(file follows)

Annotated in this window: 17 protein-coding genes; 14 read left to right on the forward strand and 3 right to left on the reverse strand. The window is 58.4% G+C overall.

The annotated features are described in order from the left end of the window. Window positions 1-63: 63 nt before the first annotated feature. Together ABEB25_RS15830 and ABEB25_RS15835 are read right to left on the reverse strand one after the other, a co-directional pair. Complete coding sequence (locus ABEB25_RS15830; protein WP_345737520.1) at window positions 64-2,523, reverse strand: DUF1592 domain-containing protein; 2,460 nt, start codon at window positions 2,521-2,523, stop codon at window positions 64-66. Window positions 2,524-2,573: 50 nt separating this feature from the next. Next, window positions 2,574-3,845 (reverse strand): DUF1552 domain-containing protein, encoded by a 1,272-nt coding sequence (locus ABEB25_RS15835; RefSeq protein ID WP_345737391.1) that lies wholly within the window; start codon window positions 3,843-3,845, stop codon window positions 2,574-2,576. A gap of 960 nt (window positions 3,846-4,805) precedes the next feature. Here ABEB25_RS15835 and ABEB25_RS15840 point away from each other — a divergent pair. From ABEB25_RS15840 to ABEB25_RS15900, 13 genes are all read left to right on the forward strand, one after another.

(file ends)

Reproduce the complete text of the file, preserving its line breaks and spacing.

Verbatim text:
Annotated in this window: 17 protein-coding genes; 14 read left to right on the forward strand and 3 right to left on the reverse strand. The window is 58.4% G+C overall.

The annotated features are described in order from the left end of the window. Window positions 1-63: 63 nt before the first annotated feature. Together ABEB25_RS15830 and ABEB25_RS15835 are read right to left on the reverse strand one after the other, a co-directional pair. Complete coding sequence (locus ABEB25_RS15830; protein WP_345737520.1) at window positions 64-2,523, reverse strand: DUF1592 domain-containing protein; 2,460 nt, start codon at window positions 2,521-2,523, stop codon at window positions 64-66. Window positions 2,524-2,573: 50 nt separating this feature from the next. Next, window positions 2,574-3,845 (reverse strand): DUF1552 domain-containing protein, encoded by a 1,272-nt coding sequence (locus ABEB25_RS15835; RefSeq protein ID WP_345737391.1) that lies wholly within the window; start codon window positions 3,843-3,845, stop codon window positions 2,574-2,576. A gap of 960 nt (window positions 3,846-4,805) precedes the next feature. Here ABEB25_RS15835 and ABEB25_RS15840 point away from each other — a divergent pair. From ABEB25_RS15840 to ABEB25_RS15900, 13 genes are all read left to right on the forward strand, one after another.